Metabolic analysis of the NCI-60 human cancer cell lines has resulted in a large set of data about what nutrients cancer cells take up and release over time, and identified an important role for the amino acid glycine in the proliferation of cancers.
Metabolic analysis of 60 human cancer cell lines has produced a large set of data about what nutrients cancer cells take up and release over time. Researchers affiliated with Harvard Medical School and their colleagues who put together the dataset have used it to identify an important role for the amino acid glycine in the proliferation of cancers.
Most previous studies of cancer metabolism have provided a single snapshot of the nutrients and byproducts present in cells at one moment in time. These studies can provide information about the presence or absence of tens of thousands of metabolites within the cell but trying to understand them may be like trying to determine traffic flow in a city by looking at an aerial photograph.
To get a moving picture of cancer metabolism, the scientists created a database of metabolites consumed and released by cancer cells over time (Science 2012;336:1040–4.) The result is one of the first kinetic portraits of cancer-cell metabolism.
The group took measurements on the NCI-60, a collection of 60 human cancer cell lines from 9 tumor types, which let them leverage the large body of research already carried out on these cells, including an atlas of NCI-60’s gene-expression profiles. They took samples from the growth media supporting the cells and employed mass spectrometry to measure levels of 219 metabolites over time.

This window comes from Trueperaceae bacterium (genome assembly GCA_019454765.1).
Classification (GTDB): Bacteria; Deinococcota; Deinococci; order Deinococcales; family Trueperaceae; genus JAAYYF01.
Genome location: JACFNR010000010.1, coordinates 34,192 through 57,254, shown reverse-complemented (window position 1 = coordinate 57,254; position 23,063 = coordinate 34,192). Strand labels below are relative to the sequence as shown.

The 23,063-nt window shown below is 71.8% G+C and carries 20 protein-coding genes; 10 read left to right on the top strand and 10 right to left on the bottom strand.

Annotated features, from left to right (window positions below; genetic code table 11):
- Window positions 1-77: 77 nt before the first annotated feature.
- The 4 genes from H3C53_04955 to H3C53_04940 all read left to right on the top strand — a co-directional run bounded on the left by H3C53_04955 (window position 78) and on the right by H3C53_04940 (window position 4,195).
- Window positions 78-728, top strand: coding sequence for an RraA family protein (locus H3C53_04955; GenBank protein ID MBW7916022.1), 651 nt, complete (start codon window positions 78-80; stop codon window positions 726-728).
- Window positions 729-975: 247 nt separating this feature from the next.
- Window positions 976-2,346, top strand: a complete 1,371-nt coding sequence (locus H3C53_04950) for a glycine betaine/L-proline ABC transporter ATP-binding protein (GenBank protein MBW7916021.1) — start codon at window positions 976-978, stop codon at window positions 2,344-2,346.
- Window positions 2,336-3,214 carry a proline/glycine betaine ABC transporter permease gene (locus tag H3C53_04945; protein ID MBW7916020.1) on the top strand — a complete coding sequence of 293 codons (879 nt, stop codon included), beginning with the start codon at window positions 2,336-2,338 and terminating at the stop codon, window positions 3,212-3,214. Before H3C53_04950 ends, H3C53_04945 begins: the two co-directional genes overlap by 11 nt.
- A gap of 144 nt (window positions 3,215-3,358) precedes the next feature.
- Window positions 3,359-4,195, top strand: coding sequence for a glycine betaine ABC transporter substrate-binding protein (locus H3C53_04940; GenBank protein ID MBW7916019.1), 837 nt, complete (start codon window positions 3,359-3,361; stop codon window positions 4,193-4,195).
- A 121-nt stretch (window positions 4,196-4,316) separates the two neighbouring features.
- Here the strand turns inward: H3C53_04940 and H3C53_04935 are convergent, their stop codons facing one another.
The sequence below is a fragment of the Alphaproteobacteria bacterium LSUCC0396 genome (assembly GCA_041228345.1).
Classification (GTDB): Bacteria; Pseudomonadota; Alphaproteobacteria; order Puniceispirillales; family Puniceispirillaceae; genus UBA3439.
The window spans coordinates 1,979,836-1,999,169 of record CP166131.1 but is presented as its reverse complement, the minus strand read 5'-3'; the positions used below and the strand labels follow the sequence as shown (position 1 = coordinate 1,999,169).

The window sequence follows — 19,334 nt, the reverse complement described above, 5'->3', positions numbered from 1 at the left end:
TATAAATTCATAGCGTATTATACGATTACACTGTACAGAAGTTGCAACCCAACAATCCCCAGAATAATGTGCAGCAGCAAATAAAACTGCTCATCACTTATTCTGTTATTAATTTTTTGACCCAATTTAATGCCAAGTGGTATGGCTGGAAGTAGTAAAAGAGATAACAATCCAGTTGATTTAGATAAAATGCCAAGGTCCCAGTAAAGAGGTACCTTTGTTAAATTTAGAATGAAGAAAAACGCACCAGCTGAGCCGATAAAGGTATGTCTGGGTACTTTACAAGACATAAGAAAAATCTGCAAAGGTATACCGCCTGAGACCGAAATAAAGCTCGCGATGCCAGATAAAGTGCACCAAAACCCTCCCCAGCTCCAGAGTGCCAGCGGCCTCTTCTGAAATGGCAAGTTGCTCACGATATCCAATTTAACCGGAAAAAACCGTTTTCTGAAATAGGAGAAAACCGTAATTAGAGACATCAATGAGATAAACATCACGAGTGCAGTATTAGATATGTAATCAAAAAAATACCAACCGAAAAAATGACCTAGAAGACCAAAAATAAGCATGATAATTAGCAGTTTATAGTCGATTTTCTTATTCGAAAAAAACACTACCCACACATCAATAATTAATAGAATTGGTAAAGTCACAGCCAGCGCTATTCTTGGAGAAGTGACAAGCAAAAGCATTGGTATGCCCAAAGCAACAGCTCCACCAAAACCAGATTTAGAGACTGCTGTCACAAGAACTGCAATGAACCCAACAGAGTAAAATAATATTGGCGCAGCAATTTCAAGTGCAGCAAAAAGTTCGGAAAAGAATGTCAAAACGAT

Vamsi Mootha, MD, professor of systems biology at Harvard Medical School and senior author on the study, hopes that other researchers will use the metabolomics data to find trends in the metabolic uptake and release data.
The association between glycine uptake and rapid proliferation of cancer cells was striking, says Mootha— particularly because noncancerous cells with comparable rates of proliferation were found to release glycine.
To identify the pathways that underlie the cancer cells’ reliance on glycine, scientists examined the gene-expression patterns of 1,425 metabolic enzymes in a previous NCI-60 study. Two pathways related to the amino acid stood out. When they silenced key enzymes in these pathways in 2 cancer cell lines, the proliferation rate slowed.
The researchers then turned to databases of gene expression in 1,300 patients with early-stage breast cancer. They found that above-median expression of 3 enzymes in the glycine-synthesis pathway were as strongly associated with mortality as are lymph node status and tumor grade.
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